Responding to Sexual Harassment in Special Education Settings

Article excerpt

Here are sobering facts: Sexual harassment permeates the culture of American schools. The majority of students report that they have experienced sexual harassment (American Association of University Women [AAUW], 1993, 2001; Dupper & Meyer-Adams, 2002; Shakeshaft et al, 1995; Stein, 1995, 1999; see box, "What Does the Literature Say?").

Few articles about sexual harassment and students with disabilities have appeared in the research literature (Stein, 1999), though our experience shows that sexual harassment occurs among all populations of students. Students with disabilities may lack the social skills and impulse control (Kavale & Forness, 1996) necessary to avoid participating in behavior associated with sexual harassment. These students may also lack the awareness of how their comments and actions affect others. School personnel may have questions about how to appropriately address student behavior that violates the school's sexual harassment policy, but is related in some way to the student's identified disability. We must balance the rights of all children to a safe and positive educational environment while also maintaining the rights of students with disabilities.

Legal issues related to sexual harassment and special education suggest that special education teachers and administrators must understand what sexual harassment is, how it affects different people, and how to implement appropriate interventions and responses. This article shows how educators can deal with issues of sexual harassment, foster positive social behavior, and support a caring environment that facilitates student achievement.

The Low and Sexual Harassment

Based on Title IX, a federal mandate regarding sexual discrimination, all federally funded schools are required to publish a policy prohibiting sexual discrimination; sexual harassment is a form of sexual discrimination (Stein, 1999). School districts tend to find themselves in legal difficulties when school adults have been made aware of sexual harassment, but they have done little or nothing to respond to the situation.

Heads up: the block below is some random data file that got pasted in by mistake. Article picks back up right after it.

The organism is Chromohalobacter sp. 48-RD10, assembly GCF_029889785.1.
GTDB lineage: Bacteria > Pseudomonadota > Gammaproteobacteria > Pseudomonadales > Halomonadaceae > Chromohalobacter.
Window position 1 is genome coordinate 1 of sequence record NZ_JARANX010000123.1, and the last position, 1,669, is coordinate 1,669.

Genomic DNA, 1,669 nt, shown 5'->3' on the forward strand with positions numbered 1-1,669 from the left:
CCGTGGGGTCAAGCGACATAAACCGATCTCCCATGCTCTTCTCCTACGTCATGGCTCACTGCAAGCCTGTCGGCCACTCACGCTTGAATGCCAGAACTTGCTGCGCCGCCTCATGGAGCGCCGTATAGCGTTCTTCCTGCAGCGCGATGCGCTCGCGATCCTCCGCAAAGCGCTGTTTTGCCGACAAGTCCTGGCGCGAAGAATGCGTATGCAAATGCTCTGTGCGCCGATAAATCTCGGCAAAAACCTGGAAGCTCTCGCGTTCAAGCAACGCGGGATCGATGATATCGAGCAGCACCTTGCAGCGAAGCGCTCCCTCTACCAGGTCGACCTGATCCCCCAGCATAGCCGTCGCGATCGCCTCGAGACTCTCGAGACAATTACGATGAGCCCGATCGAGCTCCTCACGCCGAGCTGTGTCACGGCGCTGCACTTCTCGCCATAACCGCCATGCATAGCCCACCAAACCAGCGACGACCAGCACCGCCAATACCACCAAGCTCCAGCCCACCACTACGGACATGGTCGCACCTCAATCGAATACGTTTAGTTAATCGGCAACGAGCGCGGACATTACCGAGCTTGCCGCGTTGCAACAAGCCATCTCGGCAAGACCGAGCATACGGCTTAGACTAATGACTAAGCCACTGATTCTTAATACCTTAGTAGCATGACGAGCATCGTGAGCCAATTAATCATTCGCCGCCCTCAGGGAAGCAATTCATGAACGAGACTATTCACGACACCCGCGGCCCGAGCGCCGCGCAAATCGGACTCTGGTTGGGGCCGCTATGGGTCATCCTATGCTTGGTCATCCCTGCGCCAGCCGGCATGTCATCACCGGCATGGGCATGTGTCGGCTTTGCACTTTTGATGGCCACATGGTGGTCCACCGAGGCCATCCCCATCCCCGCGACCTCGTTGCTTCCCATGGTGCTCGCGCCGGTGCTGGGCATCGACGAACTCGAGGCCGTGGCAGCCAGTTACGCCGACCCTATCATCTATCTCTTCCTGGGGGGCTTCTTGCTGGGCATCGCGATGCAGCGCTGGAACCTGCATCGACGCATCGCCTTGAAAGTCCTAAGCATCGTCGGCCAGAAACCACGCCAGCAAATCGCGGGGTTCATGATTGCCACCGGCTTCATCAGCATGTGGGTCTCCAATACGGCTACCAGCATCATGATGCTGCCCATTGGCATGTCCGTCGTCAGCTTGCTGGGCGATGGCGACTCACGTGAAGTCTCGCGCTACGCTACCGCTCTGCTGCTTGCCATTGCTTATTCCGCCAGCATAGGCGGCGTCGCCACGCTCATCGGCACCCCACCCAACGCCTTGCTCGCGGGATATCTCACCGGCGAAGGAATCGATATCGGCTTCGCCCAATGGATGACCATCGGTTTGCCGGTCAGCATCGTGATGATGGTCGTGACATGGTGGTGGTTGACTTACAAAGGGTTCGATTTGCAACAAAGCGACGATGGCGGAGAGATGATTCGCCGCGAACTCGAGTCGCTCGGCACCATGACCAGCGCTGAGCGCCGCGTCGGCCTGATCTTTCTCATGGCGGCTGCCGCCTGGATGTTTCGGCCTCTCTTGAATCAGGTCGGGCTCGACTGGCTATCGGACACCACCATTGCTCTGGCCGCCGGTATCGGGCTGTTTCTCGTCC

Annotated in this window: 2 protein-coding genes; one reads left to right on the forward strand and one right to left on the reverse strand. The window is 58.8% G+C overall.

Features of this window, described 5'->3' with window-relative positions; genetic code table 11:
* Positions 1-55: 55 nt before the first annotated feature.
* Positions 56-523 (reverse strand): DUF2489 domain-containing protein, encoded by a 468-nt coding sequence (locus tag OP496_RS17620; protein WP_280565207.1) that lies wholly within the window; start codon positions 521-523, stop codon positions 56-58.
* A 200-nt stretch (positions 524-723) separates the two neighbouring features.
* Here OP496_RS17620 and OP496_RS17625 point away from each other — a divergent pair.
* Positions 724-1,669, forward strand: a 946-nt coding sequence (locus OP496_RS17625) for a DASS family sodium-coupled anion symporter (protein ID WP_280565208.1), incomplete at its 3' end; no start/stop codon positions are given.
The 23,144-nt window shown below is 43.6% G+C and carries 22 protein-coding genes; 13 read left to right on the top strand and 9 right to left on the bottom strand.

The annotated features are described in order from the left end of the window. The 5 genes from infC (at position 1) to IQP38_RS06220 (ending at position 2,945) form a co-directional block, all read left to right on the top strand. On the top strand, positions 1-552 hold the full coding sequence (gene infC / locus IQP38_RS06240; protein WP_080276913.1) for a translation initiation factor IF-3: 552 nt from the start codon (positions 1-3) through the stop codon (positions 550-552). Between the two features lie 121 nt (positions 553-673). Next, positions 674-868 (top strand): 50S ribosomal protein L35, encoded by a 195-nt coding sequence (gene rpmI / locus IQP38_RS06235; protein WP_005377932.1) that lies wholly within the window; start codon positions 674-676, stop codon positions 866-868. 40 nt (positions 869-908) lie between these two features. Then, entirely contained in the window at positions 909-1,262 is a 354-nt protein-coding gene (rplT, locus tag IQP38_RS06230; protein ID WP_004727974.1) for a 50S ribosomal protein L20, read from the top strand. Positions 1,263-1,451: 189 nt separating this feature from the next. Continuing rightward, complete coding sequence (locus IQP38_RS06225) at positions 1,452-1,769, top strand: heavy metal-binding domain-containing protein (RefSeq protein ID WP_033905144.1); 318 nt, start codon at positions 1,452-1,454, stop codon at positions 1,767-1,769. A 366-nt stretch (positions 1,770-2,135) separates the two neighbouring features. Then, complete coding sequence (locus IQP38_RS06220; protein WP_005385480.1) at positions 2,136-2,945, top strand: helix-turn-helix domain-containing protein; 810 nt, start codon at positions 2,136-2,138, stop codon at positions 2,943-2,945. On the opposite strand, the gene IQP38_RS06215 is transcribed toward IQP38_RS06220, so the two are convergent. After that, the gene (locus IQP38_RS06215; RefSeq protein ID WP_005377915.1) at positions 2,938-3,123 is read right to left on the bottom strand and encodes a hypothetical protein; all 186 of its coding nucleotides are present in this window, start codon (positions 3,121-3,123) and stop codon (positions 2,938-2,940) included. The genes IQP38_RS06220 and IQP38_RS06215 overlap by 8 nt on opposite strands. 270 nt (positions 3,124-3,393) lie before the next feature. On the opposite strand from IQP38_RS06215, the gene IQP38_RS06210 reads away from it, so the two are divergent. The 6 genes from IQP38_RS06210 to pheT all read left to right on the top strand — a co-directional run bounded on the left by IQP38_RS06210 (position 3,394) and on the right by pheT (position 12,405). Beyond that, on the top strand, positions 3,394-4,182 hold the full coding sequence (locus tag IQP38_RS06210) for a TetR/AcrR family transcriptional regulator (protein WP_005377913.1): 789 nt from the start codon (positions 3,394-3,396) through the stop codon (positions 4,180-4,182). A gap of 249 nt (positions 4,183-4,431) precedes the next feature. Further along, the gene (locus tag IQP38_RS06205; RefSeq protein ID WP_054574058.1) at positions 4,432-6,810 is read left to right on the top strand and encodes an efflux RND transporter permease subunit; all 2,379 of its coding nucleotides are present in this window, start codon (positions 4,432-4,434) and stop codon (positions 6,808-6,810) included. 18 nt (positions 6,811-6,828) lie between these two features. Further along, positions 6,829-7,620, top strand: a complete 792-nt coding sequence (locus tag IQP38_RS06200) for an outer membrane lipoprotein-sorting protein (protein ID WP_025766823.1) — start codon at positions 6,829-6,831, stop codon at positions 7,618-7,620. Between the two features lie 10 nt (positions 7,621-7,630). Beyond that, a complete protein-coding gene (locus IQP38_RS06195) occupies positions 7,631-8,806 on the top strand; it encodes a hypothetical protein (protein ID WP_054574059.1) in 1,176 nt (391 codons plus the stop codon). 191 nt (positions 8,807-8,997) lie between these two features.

For example, in the case of Davis v. Monroe County (GA) Board of Education (1999), a fifth-grade male student sexually harassed a female classmate by rubbing his body against her in a sexual manner, touching and grabbing her crotch and breasts, and frequently using sexually vulgar language. Even though both the girl and her parents reported this offensive behavior to school personnel on several occasions, the boy's behavior continued. Several months after the behavior was initially reported, the parents filed a lawsuit against the school district. The court found the school district negligent in protecting the female student's rights. The student and her parents were awarded a substantial amount, based on the emotional distress and trauma caused by the district's failure to intervene after they were made aware of the ongoing sexual harassment (Stein, 1999).

Schoolwide Prevention

Schoolwide prevention involves two components. First, educators should review the school policy to ensure that the policy contains basic information about sexual harassment. The policy should also include specific examples of how to identify and respond to harassing behavior and how to create proper documentation of the incident and outcomes. all students, parents, and school personnel should have a copy of the policy and be aware of its contents. The policy should be frequently discussed and consistently implemented.

Second, education for both students and personnel to prevent sexual harassment is vital. An underlying tolerance of inappropriate behavior encourages and condones student sexual harassment (AAUW, 2002). Telling sexual jokes or making degrading sexual references or innuendoes must be distinctly defined as inappropriate and unacceptable. Training should address ways to build a positive, respectful school climate where educators and students model and promote considerate and polite behavior. …